PM Theresa May unveils Britain's soft Brexit blueprint, but banks cut loose

British Prime Minister Theresa May published a 98-page "white paper" setting out in detail the deep trading partnership Britain wants with the EU.
British Prime Minister Theresa May published a 98-page "white paper" setting out in detail the deep trading partnership Britain wants with the EU.PHOTO: REUTERS

LONDON (BLOOMBERG) - Mrs Theresa May released the most contentious document of her two-year premiership on Thursday (July 12), vowing to push through her plan to keep Britain closely tied to the European Union single market after Brexit.

Despite the resignation of two pro-Brexit Cabinet ministers and a growing rebellion from within her own party, Mrs May published a 98-page "white paper" setting out in detail the deep trading partnership Britain wants with the EU.

At its heart is a proposal for a new Britain-EU "free trade area", with interlinked customs regimes, and identical regulations for industrial goods and agri-food. While there would be "no tariffs on any goods", Britain's vast services sector will suffer significant disruption. Banks in particular will lose their current access to the EU market, as the government gives up on its earlier plan for both sides to recognise each other's regulations.

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Mrs May faces a huge task trying to persuade EU negotiators to accept that the proposals are viable, while also keeping her Conservative party and Parliament on side. Time is running out to reach an exit agreement by the self-imposed October deadline, and Mrs May's plan has nothing new about the critical issue that is holding up progress: Avoiding customs checks at the border with Ireland.

Even United States President Donald Trump took a view. Hours before he is due to touch down in Britain, he lobbed a verbal hand grenade at his host, saying Mrs May is not giving voters the Brexit deal they wanted.

'Brexit is Brexit'

"I would say Brexit is Brexit," Mr Trump said on Thursday at a news conference at the Nato summit in Brussels.

"The people voted to break it up so I would imagine that's what they would do, but maybe they're taking a different route - I don't know if that is what they voted for."

Mrs May appealed to European negotiators to "engage" with her blueprint in the same spirit of respect that she said her government was taking toward the EU's own principles and red lines.

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"Our proposal is comprehensive. It is ambitious. And it strikes the balance we need - between rights and obligations," Mrs May wrote in the foreword to the white paper.

"It would deliver a principled and practical Brexit that is in our national interest, and the UK's and the EU's mutual interest."

Britain has also set out a complicated structure for supervision of the new relationship that would allow the two sides to discuss rule tweaks and include a mechanism for solving disputes.

ECJ Role

The British prime minister, European leaders and ministers would establish a "governing body" to set the direction of the future relationship, while a joint committee of officials would provide the day-to-day running of the agreement.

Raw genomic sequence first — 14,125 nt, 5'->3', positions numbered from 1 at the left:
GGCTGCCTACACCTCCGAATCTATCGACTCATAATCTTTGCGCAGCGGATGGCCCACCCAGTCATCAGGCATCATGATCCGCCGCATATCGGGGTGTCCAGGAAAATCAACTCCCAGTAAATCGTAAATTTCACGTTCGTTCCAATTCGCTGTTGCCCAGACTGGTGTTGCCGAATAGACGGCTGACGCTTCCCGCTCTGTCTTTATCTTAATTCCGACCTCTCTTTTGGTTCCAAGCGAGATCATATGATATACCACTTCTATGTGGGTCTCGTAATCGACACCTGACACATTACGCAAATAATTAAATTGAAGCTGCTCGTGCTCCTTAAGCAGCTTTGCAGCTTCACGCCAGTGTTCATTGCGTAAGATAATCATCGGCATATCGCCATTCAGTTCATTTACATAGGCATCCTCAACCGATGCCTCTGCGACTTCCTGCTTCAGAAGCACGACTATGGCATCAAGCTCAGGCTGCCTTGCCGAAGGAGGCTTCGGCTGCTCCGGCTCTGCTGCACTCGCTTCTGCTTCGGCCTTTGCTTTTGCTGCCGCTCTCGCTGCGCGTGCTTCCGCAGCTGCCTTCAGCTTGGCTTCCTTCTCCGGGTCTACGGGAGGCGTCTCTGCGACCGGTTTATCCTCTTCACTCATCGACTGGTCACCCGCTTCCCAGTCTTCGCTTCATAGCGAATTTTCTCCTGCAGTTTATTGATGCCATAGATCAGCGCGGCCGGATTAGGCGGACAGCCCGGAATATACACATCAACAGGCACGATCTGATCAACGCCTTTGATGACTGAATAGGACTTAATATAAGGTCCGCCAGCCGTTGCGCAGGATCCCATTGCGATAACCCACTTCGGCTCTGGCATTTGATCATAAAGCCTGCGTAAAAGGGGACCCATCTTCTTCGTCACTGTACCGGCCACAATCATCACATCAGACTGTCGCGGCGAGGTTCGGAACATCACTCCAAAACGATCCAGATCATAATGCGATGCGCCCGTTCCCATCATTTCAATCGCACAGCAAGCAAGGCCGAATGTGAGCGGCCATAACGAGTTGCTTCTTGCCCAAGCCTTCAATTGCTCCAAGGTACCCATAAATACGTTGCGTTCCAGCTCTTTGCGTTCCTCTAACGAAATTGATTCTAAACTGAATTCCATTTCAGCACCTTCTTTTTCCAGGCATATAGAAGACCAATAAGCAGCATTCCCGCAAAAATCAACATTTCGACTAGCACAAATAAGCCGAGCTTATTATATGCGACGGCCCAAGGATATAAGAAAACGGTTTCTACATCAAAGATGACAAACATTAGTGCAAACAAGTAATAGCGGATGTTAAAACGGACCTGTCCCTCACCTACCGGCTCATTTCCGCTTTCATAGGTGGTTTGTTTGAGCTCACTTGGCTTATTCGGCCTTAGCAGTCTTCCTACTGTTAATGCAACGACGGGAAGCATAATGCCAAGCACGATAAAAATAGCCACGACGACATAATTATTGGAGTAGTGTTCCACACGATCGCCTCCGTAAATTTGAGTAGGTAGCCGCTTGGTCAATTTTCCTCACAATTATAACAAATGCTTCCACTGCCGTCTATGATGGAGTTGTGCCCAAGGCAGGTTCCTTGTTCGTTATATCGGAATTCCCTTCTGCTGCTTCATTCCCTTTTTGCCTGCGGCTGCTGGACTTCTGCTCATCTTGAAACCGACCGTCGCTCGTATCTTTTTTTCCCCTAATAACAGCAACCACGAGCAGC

Crucially, in a move that could anger Brexiteers, if there is a dispute over the interpretation of EU rules that Britain has agreed to adhere to, the European Court of Justice (ECJ) could have the final say.

Details in the document include:

- Britain will mirror EU rules for goods, as well as collecting tariffs on behalf of the bloc. In a sign of the imbalance in the relationship, Mrs May is not proposing the EU collect tariffs on behalf of Britain.

- Britain proposes setting up new arrangements to allow it to have a voice - but not a vote - when EU introduces new regulations, and to facilitate the customs arrangement.


- On rules of origin which govern whether goods are treated as EU-made, Britain is asking for no changes to current arrangements. This is crucial for manufacturers including car-makers, who otherwise face tariffs when exporting to the EU.

- White paper sets out the parliamentary process after a deal has been agreed with the EU, and makes it clear that it will be conditional on support from lawmakers.

- Britain wants to keep participating in EU agencies covering chemicals, aviation and medicines. It also proposed a close cooperation with the European Maritime Safety Agency and new arrangements for a closer association with the Euratom nuclear regulator than any other non-EU country.

- Britain acknowledges its position on cooperation over the €10 billion (S$15.9 billion) Galileo satellite navigation programme is at odds with that of the EU. It maintains it wants to retain involvement in the project, in particular its Public Regulated Service - the encrypted navigation used for government and defence purpose, which the EU wants to exclude Britain from.

- On immigration, the document says Britain will continue to be "open and tolerant", while ending the free movement of people. It stops short of saying EU citizens will be prioritised in any future immigration system.

- Britain will also seek to ensure British and EU citizens can still use each other's health services when abroad, and foreign residents can still access their pension entitlements. Irish citizens will enjoy "special status" distinct from that of other EU nationals.